Here’s my own 3,300 words on Geno’s “Insane Untapped Potential”. Contrary to popular memory amidst an Eli Manning Sentimentality Storm, Geno looked pretty damn good in his lone Giants game, too, despite a media machine so toxic that even Geno’s father was receiving death threats.
Know that Lockett’s high praise is not new. During Smith’s rookie year the Daily News’ Filip Bondy wrote this:
“Wherever it was you were watching this poised performance, you knew with certainty that here was the Jets’ quarterback of the future… After what he did against the Patriots, outplaying Tom Brady in this 30-27 overtime victory, there can be no doubt about him any longer. Smith is the man.”
After Season 1, most media praise came from local writers who closely watched Geno’s games. Nationally, NFL media and GM’s were unimpressed. After 2013, ESPN conducted an anonymous poll of 26 NFL “League Insiders,” mostly GMs and coaches, to rank all 32 starting QBs.
Where’s Geno? He’s No. 32. Dead last. ESPN quoted one coordinator comparing him to Akili Smith and JaMarcus Russell (two famous Black QB busts), and stated, “I think the way Geno Smith played last year was close to that.”
Except he didn’t. Not even close to close. He wasn’t even in the same galaxy as Akili (career 3-14 record & 46.6 completion percentage). The only thing Geno shares with Akili is his last name and black skin. And ESPN promoted this racist garbage.
If Geno could produce this media reaction after destroying preseason predictions, what do you think a 1-7 start in his second season with a horrific roster for the ages would do? Those eight games would end up defining his Jets career — not his surprising rookie season; or the 105.3 passer rating in his final four Jets games that year.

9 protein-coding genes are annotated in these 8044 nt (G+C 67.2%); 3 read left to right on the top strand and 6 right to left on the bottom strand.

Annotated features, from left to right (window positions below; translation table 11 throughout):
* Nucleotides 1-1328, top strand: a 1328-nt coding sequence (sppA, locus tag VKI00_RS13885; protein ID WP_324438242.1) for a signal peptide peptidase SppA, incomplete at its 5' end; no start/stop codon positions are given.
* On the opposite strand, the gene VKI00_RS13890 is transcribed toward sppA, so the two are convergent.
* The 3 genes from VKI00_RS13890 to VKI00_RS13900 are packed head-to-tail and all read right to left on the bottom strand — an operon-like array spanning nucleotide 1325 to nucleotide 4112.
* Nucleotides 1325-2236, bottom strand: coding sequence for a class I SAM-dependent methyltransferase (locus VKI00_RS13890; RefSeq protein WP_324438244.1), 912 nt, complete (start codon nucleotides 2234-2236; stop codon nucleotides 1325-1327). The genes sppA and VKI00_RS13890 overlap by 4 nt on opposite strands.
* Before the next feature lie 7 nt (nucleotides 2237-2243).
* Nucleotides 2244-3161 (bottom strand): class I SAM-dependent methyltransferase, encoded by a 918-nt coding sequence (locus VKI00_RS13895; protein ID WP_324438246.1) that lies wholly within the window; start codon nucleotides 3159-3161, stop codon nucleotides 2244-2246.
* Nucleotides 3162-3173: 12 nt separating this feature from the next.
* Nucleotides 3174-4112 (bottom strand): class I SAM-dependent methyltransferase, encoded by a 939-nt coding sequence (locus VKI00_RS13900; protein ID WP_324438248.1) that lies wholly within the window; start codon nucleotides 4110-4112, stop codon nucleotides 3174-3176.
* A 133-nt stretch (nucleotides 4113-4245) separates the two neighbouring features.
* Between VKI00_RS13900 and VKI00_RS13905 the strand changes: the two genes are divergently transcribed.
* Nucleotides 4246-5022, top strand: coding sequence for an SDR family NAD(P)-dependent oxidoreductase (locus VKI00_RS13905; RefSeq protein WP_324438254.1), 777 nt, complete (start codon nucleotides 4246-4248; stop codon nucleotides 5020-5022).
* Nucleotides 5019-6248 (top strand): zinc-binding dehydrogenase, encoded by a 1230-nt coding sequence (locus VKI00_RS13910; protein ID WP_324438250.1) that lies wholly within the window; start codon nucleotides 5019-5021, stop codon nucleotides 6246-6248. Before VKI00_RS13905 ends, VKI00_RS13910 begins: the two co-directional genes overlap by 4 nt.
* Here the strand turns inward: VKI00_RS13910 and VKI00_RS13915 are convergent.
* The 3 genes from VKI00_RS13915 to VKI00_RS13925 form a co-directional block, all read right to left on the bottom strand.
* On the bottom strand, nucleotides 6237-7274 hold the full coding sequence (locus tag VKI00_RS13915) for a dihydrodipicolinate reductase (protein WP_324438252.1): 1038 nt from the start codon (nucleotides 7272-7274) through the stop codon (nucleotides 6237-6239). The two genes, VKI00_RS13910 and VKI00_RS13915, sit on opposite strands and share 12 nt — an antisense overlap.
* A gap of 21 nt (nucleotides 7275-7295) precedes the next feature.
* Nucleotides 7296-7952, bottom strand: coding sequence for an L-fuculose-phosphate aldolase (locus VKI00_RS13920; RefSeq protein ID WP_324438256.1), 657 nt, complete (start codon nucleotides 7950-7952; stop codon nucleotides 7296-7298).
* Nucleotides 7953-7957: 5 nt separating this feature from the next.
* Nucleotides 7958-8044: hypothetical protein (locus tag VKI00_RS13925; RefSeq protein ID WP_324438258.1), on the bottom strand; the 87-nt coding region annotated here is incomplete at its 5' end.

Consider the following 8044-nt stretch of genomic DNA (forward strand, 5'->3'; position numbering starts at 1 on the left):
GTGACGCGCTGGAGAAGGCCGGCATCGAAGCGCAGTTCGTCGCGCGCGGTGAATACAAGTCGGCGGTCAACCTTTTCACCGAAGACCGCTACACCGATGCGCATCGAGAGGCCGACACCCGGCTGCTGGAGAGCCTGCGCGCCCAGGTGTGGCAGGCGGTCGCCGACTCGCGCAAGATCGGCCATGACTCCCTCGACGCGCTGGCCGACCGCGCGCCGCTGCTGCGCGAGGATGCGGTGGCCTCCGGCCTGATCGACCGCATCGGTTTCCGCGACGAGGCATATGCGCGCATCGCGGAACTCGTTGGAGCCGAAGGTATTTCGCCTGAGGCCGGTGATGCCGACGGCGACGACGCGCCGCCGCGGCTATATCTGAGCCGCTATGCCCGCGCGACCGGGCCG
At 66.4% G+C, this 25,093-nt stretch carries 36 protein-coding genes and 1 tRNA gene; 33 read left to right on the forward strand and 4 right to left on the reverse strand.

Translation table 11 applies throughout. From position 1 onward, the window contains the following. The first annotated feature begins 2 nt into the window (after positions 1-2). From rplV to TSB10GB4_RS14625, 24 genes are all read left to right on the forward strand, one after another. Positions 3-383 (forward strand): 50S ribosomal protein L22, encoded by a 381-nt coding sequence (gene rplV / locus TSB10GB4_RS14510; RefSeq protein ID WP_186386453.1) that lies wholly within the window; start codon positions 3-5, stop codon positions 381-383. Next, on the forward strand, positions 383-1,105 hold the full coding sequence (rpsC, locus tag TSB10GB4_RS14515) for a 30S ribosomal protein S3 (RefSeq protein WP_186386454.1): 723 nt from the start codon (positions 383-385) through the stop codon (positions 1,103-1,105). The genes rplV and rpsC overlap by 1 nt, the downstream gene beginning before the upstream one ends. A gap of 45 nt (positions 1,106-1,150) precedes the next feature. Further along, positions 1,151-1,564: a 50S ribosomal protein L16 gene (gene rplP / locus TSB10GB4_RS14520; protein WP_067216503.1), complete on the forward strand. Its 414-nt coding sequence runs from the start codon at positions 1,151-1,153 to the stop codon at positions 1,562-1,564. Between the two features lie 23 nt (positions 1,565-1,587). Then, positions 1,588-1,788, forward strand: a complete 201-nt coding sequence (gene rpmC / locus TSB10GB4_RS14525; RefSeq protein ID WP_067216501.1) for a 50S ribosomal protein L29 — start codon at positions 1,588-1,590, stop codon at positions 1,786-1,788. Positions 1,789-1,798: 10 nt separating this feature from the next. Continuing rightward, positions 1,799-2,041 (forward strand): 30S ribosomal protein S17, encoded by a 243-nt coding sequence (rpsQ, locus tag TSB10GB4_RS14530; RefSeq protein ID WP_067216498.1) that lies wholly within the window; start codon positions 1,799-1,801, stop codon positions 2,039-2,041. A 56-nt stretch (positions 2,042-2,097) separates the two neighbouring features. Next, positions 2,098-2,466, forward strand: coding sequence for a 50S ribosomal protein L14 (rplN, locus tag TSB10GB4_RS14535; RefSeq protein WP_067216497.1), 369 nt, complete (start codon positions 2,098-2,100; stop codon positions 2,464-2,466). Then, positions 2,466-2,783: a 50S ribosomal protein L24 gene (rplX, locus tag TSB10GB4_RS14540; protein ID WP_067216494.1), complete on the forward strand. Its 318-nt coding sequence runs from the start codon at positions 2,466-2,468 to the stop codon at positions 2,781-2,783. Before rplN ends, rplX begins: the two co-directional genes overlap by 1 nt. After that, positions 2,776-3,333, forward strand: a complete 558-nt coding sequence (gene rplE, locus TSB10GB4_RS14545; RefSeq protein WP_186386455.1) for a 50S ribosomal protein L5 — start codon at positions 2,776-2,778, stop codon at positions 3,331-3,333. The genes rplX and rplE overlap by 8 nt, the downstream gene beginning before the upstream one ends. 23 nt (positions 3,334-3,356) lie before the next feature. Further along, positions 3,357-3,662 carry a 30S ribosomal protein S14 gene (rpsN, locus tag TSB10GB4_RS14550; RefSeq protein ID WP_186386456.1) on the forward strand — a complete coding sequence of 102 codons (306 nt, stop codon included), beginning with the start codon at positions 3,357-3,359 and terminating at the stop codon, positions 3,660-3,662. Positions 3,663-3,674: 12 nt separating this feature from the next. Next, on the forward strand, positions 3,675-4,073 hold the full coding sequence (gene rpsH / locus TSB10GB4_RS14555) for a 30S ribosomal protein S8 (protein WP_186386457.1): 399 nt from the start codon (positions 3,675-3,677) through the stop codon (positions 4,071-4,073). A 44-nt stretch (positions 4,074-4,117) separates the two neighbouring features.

But the racism is not about the Jets. They ruin their young white QBs too. The racism is the rest of NFL GMs and media who can still envision promise in Sam Darnold despite starting his third season at 0-9, but not in Geno who they see a future akin to Akili Smith’s instead of a future Drew Brees’ – Geno’s most identical early career comparison.
How deep must racism be to refuse exploring a very simple question: What if Geno Smith threw to real starting wide receivers instead of the worst collective cadre of backups (see Stephen Hill, David Nelson, Jeremy Kerley) ever thrust upon a young QB. Because if you give Geno receivers who can actually create separation like Tyler Lockett and DK Metcalf, you just might like the results.
A closer look shows Geno has never lost his job on the field. It was a media-demanded Eli Manning Farewell Tour that ended his one-game Giants stint in 2017; an ACL tear that ended his Jets career in 2016; and a locker room punch that broke his jaw that ended 2015. Of course, NFL locker room fights are pretty commonplace — including those involving Super Bowl champion quarterbacks.
Last year, ESPN did a retrospective article on the locker room fight five years later, and IK Enemkpali, who punched Smith, declined interview requests, but asked ESPN in a Facebook message, “What’s the point of bringing it back up? What’s your motive?”
It’s an excellent question.
Geno is now 30 years old – the same age as Steve Young before he finally got another starting shot after almost having his career destroyed after going 3-16 on a terrible Tampa Bay Bucs team. Older Steve needed support.
And after an incredible almost storybook comeback performance yesterday, Geno Smith deserves one too.
“It is gut wrenching sometimes,” said Geno after last night’s game. “Sometimes I fight back tears before the games, like, ‘Man, I wish I could be out there.’ Reality is, you got to prepare and you got to keep preparing. That is something that I pride myself on, is being prepared.”
It’s also gut-wrenching to see such a great performance, a great human story, and possibly a still-great career ruined by a network like ESPN who uses its platform to deceive its audience to clown Geno Smith instead of reading the room full of thousands of fans cheering his name.
What’s your motive, ESPN?